What: Valley Talks: Screening of “When the Reds Ruled the Roost” [FREE EVENT]
When: Sunday, Feb. 24, 1:30pm
Where: The Museum of Work & Culture, 42 S. Main St., Woonsocket, R.I.
Free Documentary Screening + Talk on RI Reds Hockey at MoWC
WOONSOCKET, R.I. (Feb. 11, 2019) – Valley Talks, a series of free historical lectures, continues on Sunday, Feb. 24, 1:30pm, at the Museum of Work & Culture.
Rhode Island Reds Heritage Society President Buster Clegg will present a screening of “When the Reds Ruled the Roost,” a documentary featuring the 50-year hockey love affair between Rhode Island’s former professional hockey team and its thousands of passionate fans. The film includes rare game footage and photos and film of Hall of Famers Milt Schmidt, Johnny Bower, Ed Giacomin, Fern Flaman, and legendary players including Chuck Scherza, Zellio Toppazzini, and Jim Bartlett. The screening will be followed by a Q&A with Clegg.
The talk is presented as part of the Rhode Island Historical Society's 2019 programming theme Rah-Rah Rhody, a celebration of sports in the Ocean State. Please note that Clegg’s appearance represents a programming change; the original event was to include Mount Saint Charles Hockey coach Dave Belisle, but he can no longer participate.
Seating is limited to 75 and is first come, first served.
A Rhode Island native born and raise in Burrillville, Clegg grew up playing hockey. He was part of the Broncos’ state championship team in 1955 and was selected as second-team All-State defenseman. He moved on to the University of New Hampshire, where he majored in English and played four years of varsity hockey, elected by his teammates as co-captain and co-MVP in his senior year of 1959. He was hired by the Rhode Island Reds hockey club of the American Hockey League two months after receiving his bachelor’s degree from UNH. He spent five years as public relations director, then two as assistant general manager, and finally two more as general manager of the team. At age 29, he was the youngest GM in the AHL.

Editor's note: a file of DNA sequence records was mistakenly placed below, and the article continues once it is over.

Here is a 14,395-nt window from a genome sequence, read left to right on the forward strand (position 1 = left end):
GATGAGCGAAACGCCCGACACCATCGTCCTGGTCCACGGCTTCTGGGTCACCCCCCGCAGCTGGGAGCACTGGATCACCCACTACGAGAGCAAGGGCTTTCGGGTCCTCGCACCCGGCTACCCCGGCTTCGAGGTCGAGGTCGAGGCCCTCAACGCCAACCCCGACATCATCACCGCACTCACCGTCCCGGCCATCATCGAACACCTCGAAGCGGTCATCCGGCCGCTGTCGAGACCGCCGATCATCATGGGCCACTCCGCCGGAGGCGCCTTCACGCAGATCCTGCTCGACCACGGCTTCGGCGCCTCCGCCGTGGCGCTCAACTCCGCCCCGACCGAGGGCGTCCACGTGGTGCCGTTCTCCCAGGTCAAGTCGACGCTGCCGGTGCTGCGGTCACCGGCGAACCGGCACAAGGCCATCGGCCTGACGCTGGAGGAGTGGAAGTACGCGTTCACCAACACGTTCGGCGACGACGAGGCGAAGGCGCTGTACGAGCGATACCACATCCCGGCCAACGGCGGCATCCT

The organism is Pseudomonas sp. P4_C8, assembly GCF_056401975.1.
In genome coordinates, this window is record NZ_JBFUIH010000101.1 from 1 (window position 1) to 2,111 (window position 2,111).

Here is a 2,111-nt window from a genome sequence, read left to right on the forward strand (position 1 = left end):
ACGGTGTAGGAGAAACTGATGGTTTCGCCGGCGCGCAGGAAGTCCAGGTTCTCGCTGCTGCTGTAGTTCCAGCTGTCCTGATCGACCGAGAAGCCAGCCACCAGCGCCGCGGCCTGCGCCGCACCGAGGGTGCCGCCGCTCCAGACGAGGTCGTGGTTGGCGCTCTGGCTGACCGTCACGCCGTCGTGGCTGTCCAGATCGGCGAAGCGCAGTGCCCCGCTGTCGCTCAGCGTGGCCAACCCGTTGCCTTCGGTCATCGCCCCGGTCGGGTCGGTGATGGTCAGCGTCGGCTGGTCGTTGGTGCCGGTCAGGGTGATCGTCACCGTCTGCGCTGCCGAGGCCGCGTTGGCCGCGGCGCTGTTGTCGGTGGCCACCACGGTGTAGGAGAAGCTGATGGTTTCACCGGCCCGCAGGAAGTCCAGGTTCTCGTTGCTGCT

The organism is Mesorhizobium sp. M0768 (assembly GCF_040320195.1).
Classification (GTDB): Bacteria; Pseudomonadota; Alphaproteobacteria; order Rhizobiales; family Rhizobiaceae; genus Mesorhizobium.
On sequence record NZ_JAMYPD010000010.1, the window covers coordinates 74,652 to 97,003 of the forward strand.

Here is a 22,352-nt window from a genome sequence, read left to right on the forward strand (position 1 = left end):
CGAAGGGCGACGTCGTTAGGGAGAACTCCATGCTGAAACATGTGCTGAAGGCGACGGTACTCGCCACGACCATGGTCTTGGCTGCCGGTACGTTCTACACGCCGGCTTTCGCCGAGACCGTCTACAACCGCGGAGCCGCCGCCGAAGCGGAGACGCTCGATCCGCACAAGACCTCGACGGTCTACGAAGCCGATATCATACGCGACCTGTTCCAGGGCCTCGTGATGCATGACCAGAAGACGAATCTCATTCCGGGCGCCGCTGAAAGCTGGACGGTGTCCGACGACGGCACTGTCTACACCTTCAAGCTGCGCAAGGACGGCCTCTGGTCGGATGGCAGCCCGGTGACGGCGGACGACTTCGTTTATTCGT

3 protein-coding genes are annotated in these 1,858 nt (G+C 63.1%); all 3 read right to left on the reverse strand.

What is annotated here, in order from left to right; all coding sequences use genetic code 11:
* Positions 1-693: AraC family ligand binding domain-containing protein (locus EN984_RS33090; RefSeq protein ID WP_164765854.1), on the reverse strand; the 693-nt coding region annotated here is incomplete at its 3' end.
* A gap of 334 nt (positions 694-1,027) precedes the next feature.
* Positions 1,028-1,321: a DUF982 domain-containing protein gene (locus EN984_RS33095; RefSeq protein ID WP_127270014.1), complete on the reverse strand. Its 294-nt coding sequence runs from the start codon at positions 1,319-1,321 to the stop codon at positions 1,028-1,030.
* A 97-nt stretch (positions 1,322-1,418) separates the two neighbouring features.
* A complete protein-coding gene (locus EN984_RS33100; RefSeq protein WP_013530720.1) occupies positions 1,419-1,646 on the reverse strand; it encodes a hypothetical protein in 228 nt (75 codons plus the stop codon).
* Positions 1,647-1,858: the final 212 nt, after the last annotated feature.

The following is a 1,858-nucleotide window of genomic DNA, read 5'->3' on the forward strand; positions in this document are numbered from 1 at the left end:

In 1968, he left professional hockey to begin a 30-year career in marketing and public relations. At the same time, he coached youth hockey for more than 20 seasons. In 2000, he retired from marketing and became founding president of the Rhode Island Reds Heritage Society, a non-profit organization whose stated mission is to restore and preserve the glorious history of the Rhode Island Reds hockey club. Today, he is serving his 19th season as president.
Other Valley Talks will include:
March 10: Writer and historical reenactor Paul Bourget on why the battles fought in 1864 were pivotal to the outcome of the American Civil War.
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About the Museum of Work & Culture
The interactive and educational Museum of Work & Culture shares the stories of the men, women, and children who came to find a better life in Rhode Island’s mill towns in the late 19th- and 20th centuries. It recently received a Rhode Island Monthly Best of Rhode Island Award for its SensAbilities Saturdays all-ability program.
About the Rhode Island Historical Society
Founded in 1822, the RIHS, a Smithsonian Affiliate, is the fourth-oldest historical society in the United States and is Rhode Island’s largest and oldest historical organization. In Providence, the RIHS owns and operates the John Brown House Museum, a designated National Historic Landmark, built in 1788; the Aldrich House, built in 1822 and used for administration and public programs; and the Mary Elizabeth Robinson Research Center, where archival, book and image collections are housed. In Woonsocket, the RIHS manages the Museum of Work and Culture, a community museum examining the industrial history of northern Rhode Island and of the workers and settlers, especially French-Canadians, who made it one of the state’s most distinctive areas.